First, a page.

William Carlos Williams

(17 September 1883 – 4 March 1963 / New Jersey)

To Waken An Old Lady


Old age is
a flight of small
cheeping birds
skimming
bare trees
above a snow glaze.
Gaining and failing
they are buffeted
by a dark wind --
But what?
On harsh weedstalks
the flock has rested --
the snow
is covered with broken
seed husks
and the wind tempered
with a shrill
piping of plenty.

Submitted: Friday, January 03, 2003

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Comments about this poem (To Waken An Old Lady by William Carlos Williams )

  • Gold Star - 21,595 Points Gangadharan Nair Pulingat (1/29/2015 8:24:00 AM)

    So much imaginations and likes it. (Report) Reply

  • Rookie Stanton Hager (4/1/2012 6:47:00 AM)

    WC Williams wrote this poem when he was 37 years young, which accounts for the poem's piping plenty ending. I, at 65 years OLD, dare to re-write Williams' poem, thereby making it a truer definition of old age:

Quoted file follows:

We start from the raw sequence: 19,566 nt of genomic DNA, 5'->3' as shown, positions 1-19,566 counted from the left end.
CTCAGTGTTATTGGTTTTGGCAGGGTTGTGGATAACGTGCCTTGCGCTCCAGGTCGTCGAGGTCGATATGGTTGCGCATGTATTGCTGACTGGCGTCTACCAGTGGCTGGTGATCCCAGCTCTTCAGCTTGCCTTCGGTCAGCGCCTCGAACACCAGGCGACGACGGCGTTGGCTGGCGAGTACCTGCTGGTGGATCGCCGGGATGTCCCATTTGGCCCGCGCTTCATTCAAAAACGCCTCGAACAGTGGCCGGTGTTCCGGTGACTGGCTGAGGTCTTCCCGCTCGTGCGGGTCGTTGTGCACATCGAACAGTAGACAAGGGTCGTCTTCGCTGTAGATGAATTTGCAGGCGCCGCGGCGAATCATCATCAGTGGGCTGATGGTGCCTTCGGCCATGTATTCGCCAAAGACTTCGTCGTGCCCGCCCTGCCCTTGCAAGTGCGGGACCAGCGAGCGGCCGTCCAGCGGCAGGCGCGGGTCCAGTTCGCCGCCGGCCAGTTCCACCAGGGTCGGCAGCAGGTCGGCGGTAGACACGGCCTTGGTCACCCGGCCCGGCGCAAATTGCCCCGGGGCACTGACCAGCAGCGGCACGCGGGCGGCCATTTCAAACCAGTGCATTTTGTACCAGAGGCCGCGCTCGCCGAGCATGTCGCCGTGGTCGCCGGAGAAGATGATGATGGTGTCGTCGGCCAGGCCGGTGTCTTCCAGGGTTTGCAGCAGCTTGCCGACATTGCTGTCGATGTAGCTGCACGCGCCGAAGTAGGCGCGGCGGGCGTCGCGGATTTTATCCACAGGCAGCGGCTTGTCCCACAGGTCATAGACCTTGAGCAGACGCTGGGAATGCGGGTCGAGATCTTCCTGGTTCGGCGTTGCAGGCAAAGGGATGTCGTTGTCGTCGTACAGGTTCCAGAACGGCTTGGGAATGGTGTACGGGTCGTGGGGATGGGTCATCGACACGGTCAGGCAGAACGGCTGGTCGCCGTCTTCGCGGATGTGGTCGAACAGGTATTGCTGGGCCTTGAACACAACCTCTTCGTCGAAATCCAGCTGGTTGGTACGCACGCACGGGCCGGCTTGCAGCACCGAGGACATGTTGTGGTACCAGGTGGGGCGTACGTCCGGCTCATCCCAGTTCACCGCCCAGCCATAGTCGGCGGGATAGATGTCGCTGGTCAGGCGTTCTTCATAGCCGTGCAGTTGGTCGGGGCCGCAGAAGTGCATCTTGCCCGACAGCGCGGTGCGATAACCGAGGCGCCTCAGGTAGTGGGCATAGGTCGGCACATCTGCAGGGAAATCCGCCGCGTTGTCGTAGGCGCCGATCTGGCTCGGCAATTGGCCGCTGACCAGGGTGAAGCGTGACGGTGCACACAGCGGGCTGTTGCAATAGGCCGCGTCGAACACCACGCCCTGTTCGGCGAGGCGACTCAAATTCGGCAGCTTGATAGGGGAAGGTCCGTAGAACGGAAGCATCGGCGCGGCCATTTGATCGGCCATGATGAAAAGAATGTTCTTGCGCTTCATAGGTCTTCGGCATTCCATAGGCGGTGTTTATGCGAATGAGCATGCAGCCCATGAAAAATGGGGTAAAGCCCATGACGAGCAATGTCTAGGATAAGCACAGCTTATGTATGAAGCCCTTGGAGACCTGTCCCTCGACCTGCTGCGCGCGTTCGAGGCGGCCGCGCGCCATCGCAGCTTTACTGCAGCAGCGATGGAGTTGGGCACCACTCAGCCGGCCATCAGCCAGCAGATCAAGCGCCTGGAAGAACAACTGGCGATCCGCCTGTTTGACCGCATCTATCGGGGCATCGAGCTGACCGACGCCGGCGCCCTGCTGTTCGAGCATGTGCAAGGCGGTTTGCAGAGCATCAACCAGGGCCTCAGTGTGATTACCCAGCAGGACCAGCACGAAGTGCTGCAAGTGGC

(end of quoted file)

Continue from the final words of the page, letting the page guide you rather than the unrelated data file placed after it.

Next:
Old age is
    a flight of gray
    whispery crows
    skimming
    bare trees
    above a snow glaze.
    Gaining and failing
    they are buffeted
    by a dark wind
    until, wearied, they
    dropp from the sky
    onto broken weedstalks:
    spiked bent
    blotches
    on a white blank field
    no longer
    by the shrill wind
    disquieted.

    -Stanton Hager, March 2012 (Report) Reply

  • Rookie Yacov Mitchenko (3/15/2010 1:58:00 AM)

    Zen-like concision and beautiful flow. One of the few poems by the author that I can appreciate. (Report) Reply

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